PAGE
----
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National pain research centre awarded £2m

Published on 16 October 2014

Professor David Walsh A prestigious research centre in Nottingham that exists to combat the pain of arthritis has been successful in gaining a further five years of funding.

The Arthritis Research UK Pain Centre at The University of Nottingham has been awarded £2m to support its unique research activities.

Leading charity Arthritis Research UK announced the renewal of Nottingham’s centre of excellence status during National Arthritis Week (October 12–19) which is focussing on the effects of pain on people with the chronic joint condition.

The pain centre, launched in 2011 with £5.5m from the charity and the university, aims to gain a better understanding of the pain of arthritis and its biological basis, and to develop better treatments for the 10 million people affected.

Over the past five years the centre has made great progress in a number of key areas, including identifying specific pain mechanisms relating to osteoarthritis, and integrating laboratory and clinical research to demonstrate the way that a number of different molecules work with other processes – such as psychological distress – to contribute to arthritis pain.

This new knowledge has allowed researchers to produce new and more accurate models of pain in osteoarthritis. For example, there is evidence that chronic pain can lead to changes in the shape of the brain, which may help to explain why pain persists in some individuals even after they have received a joint replacement.

And earlier this year researchers at the centre discovered that chemical compounds similar to those in cannabis but without the psychological side-effects could be developed as potential drugs to reduce the pain of osteoarthritis, a finding regarded as significant in the search for better, more effective treatments.

Over the next five years, researchers at the pain centre will focus on osteoarthritis of the knee, which affects more than eight million people. Osteoarthritis is caused when cartilage –the shock absorbing substance at the ends of bones – roughens and thins, leading to pain, stiffness and swelling.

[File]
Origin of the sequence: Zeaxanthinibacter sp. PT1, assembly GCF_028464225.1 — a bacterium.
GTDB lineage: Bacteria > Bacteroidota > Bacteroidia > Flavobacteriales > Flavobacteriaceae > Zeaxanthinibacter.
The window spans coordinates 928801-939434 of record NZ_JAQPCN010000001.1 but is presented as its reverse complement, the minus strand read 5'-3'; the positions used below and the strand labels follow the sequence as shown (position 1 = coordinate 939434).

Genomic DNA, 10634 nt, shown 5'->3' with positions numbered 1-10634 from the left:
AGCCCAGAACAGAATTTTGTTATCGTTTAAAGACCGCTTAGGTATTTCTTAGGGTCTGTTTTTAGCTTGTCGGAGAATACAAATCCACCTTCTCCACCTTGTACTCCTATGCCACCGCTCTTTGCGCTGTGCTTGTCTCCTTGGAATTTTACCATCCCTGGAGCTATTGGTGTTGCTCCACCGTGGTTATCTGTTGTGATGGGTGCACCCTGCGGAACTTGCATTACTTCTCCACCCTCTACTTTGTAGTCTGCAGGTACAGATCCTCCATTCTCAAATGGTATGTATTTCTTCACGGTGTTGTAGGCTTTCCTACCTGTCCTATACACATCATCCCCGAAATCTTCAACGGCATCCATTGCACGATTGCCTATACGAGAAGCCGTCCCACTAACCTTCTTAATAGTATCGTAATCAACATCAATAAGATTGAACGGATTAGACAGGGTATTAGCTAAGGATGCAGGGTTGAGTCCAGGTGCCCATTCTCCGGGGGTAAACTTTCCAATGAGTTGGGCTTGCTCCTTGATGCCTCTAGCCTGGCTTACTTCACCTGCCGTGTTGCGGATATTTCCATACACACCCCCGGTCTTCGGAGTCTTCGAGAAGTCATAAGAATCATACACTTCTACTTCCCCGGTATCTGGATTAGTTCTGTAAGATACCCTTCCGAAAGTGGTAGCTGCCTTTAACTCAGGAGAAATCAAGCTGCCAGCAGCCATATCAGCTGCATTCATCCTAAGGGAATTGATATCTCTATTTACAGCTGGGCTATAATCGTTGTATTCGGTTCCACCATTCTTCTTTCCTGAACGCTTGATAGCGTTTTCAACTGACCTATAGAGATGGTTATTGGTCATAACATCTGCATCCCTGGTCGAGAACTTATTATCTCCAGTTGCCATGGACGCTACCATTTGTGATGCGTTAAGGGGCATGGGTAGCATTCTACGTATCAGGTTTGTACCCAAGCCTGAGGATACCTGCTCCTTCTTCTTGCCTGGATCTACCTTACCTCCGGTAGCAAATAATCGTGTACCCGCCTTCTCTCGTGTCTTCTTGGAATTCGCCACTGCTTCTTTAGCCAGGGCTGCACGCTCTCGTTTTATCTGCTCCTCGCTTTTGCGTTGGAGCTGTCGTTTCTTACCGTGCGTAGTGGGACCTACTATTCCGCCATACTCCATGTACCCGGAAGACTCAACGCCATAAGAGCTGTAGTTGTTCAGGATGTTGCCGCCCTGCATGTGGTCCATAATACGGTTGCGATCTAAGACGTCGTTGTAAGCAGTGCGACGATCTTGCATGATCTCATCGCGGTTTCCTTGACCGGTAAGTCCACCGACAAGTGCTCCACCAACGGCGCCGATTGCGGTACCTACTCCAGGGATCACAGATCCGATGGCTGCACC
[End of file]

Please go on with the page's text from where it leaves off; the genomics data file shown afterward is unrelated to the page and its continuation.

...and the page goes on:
Director of the centre Professor David Walsh said: “We’re working hard to reduce the suffering for people with arthritis. We’re already making progress, but we still have much more to do, so we’re delighted that Arthritis Research UK has seen fit to fund us for another five years.”

Director of research at Arthritis Research UK Dr Stephen Simpson said: “Arthritis Research UK believes everyone has a right to live a pain-free life so we’re investing in research to better understand the causes and treatment for pain.

“Millions of people with arthritis live in pain every day. We desperately need new ways of treating and managing pain better, and our centre in Nottingham is leading the way.”

Over the next five years researchers have two main aims: to find new painkillers and ways of using them, and to prevent the pain of arthritis getting worse over time.

To do this they will:

  • perform clinical assessments and brain imaging to identify how pain is generated and processed in the joint and the brain to define the pain mechanisms in these different groups of people
  • develop new treatments targeting these pain mechanisms
  • follow a group of people with recent onset osteoarthritis knee pain to find out how their pain changes with time, and how this relates to changes in the joint and brain
  • test new treatments which should reduce pain progression, and select successful treatments for clinical development.

Drugs related to cannabis have pain relieving potential for osteoarthritis

Professor Chapman and Dr Sara Kelly

Arthritis Research UK has revealed that chemical compounds synthesised in the laboratory, similar to those found in cannabis, could be developed as potential drugs to reduce the pain of osteoarthritis.

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Arthritis Research UK fund research into the cause, treatment and cure of arthritis. You can support Arthritis Research UK by volunteering, donating or visiting our shops.